After the enactment of the 1986 amendments to the Mesa code, the Trust applied to Mesa for a permit to construct a sports complex (including batting cages, trampolines, a video arcade, etc.) on the Trust property. Mesa refused to issue the permit unless Outdoor removed its nonconforming sign from the Trust property. Section 4-4-4(B)(2) of the amended code provides that "[a]ny construction permit which invokes Certificate of Occupancy requirements shall specify and require that any Prohibited Sign located within the boundaries of the development site authorized by said permit shall be removed." Mesa also refused to pay compensation for the destruction of Outdoor's billboard.

Outdoor filed suit in federal district court in Arizona challenging Mesa's refusal to issue permits for the proposed sports complex. 2 On cross-motions for summary judgment, the district court held that Mesa could not constitutionally require the removal of Outdoor's nonconforming billboard as a condition for granting the construction permit for the sports complex. The district court, however, rejected Outdoor's first amendment arguments and its claim that the Mesa sign code exceeds the zoning authority conveyed by the enabling act, A.R.S. § 9-462.01(A)(2). The court did not rule on Outdoor's claim that the code permitted the termination of a preexisting nonconforming use without compensation, in violation of § 9-462.02.

Mesa appealed the district court's ruling on the "takings" claim, while Outdoor cross-appealed the district court's other findings. After briefing and oral argument, the Ninth Circuit Court of Appeals certified the two questions before us today. The Court of Appeals did not certify the constitutional issues raised in either appeal.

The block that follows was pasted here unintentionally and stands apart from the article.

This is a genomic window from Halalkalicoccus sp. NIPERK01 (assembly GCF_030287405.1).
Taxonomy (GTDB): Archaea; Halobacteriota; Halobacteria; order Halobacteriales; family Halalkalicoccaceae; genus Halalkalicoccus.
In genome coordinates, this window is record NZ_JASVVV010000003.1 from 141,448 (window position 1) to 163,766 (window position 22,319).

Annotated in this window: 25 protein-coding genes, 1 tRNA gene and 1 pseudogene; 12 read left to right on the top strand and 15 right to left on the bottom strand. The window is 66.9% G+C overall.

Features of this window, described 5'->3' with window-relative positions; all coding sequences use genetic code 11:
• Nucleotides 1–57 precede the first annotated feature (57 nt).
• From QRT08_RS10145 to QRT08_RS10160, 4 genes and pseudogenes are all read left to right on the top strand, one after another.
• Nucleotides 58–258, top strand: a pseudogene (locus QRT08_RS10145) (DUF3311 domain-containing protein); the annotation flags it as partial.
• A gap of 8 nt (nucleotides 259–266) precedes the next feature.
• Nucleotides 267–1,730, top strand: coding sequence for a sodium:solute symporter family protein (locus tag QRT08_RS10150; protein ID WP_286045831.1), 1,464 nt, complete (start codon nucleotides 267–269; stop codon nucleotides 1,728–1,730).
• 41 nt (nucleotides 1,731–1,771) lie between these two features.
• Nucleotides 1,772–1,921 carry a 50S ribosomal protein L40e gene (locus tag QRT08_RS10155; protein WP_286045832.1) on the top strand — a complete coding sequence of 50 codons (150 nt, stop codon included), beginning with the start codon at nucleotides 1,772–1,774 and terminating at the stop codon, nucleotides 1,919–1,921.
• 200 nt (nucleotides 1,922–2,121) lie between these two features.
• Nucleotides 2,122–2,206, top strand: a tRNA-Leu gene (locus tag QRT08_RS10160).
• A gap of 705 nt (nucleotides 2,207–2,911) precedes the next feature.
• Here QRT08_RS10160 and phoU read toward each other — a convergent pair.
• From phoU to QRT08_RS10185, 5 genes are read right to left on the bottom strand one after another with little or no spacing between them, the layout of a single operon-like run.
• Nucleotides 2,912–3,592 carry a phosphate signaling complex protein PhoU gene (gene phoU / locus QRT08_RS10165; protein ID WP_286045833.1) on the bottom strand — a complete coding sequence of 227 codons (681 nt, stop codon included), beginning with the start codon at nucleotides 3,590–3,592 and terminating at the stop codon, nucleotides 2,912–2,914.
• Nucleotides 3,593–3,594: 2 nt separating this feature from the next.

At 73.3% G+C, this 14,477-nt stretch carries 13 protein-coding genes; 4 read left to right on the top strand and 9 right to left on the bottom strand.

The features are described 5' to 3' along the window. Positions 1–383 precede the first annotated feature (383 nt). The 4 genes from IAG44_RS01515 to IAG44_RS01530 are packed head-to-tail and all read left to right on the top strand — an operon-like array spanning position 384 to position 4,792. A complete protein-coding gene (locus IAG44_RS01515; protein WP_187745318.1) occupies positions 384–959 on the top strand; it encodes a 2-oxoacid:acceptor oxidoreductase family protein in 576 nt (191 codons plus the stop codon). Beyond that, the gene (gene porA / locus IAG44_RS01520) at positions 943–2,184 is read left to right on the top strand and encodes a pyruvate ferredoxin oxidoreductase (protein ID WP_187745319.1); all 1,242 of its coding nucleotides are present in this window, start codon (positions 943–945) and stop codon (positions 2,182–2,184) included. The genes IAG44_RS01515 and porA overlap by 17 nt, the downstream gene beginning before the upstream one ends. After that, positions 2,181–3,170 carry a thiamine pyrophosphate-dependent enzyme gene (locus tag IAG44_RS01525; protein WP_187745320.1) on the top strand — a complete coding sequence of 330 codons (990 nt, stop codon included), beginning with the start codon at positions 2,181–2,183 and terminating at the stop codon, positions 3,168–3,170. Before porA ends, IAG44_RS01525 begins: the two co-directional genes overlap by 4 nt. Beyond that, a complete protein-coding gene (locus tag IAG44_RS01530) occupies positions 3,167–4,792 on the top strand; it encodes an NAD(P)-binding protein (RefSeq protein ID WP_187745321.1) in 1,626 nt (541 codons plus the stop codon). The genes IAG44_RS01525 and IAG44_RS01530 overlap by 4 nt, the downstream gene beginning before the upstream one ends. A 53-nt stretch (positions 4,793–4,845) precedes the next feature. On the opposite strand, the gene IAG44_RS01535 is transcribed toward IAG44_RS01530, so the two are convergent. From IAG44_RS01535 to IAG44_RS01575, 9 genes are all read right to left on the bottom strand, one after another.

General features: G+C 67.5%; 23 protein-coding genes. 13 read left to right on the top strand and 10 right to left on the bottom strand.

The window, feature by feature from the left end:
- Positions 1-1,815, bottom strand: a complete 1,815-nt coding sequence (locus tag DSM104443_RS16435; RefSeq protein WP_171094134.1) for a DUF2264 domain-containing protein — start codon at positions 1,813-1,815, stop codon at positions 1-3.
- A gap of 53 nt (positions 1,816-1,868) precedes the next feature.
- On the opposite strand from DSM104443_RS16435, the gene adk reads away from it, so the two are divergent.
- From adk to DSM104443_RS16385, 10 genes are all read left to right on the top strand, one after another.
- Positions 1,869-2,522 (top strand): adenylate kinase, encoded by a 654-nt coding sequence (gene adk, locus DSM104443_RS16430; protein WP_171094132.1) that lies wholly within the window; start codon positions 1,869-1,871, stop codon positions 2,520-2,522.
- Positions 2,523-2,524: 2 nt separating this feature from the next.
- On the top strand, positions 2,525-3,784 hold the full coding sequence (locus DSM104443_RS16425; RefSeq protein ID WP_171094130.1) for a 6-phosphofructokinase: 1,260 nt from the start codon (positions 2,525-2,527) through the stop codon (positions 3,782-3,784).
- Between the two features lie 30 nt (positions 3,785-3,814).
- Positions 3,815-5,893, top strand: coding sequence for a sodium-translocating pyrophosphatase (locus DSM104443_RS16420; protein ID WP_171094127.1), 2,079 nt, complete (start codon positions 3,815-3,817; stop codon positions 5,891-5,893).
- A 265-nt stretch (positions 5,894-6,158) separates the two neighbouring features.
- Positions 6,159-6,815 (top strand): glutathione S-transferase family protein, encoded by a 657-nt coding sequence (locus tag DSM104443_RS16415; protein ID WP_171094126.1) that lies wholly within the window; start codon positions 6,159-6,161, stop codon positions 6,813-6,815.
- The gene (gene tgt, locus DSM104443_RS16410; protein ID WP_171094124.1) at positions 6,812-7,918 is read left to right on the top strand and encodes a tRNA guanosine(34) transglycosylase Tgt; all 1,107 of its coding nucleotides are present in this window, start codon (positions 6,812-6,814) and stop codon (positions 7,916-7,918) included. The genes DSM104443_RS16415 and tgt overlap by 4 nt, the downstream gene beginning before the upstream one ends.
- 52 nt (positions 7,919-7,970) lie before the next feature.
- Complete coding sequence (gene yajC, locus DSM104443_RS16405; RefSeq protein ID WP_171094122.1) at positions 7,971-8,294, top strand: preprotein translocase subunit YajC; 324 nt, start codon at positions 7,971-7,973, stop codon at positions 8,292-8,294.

2. Whiteco Metrocom, Inc.

Whiteco Metrocom, Inc. is a lessor of advertising space on billboards located in the City of Tucson. Like Outdoor, Whiteco leases small areas of land from property owners, erects billboards on the leased parcels, and then leases the billboard space to customers.

In 1985, Tucson enacted a sign code regulating the permissible size, location, and height of signs. The code also classified signs as either "on-site" or "off-site." An "off-site" sign is one that relates "to a business, activity, use, or service conducted off the site or to a product not sold on the site." Tucson City Code § 3-39(3) (as amended 1985) (defining billboards). See also Tucson City Code § 3-6(15) (an "on-site" sign is one that advertises or identifies a use or activity which occurs on the same premises as the sign). The code permits "off-site" signs only within certain zoning classifications. Tucson City Code § 3-39(3)(6) (listing prohibited locations). The code also requires nonconforming billboards existing before the code enactment in 1985 to be removed in a variety of circumstances, including the development of any previously undeveloped billboard site. Specifically, § 3-39(3)(6)(b), the so-called "vacant lot" provision, provides that "[b]illboards are prohibited on any developed property. Any existing billboard must be removed before a Certificate of Occupancy will be issued for a development on a previously undeveloped parcel...."